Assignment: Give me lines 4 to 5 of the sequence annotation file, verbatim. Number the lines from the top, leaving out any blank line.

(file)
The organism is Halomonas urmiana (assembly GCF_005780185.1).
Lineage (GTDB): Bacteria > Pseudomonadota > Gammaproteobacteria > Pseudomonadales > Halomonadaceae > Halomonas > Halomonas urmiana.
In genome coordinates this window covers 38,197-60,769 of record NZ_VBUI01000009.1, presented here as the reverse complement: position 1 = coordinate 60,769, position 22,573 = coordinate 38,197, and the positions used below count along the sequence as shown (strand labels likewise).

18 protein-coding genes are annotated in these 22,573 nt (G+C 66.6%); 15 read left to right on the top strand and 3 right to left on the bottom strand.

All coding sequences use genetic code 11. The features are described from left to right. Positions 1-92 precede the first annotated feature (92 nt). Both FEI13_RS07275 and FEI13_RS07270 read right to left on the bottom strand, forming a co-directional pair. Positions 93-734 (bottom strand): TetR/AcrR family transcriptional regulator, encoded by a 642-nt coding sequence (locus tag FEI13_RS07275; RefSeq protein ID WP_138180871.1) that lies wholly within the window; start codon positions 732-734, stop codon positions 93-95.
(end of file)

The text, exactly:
18 protein-coding genes are annotated in these 22,573 nt (G+C 66.6%); 15 read left to right on the top strand and 3 right to left on the bottom strand.

All coding sequences use genetic code 11. The features are described from left to right. Positions 1-92 precede the first annotated feature (92 nt). Both FEI13_RS07275 and FEI13_RS07270 read right to left on the bottom strand, forming a co-directional pair. Positions 93-734 (bottom strand): TetR/AcrR family transcriptional regulator, encoded by a 642-nt coding sequence (locus tag FEI13_RS07275; RefSeq protein ID WP_138180871.1) that lies wholly within the window; start codon positions 732-734, stop codon positions 93-95.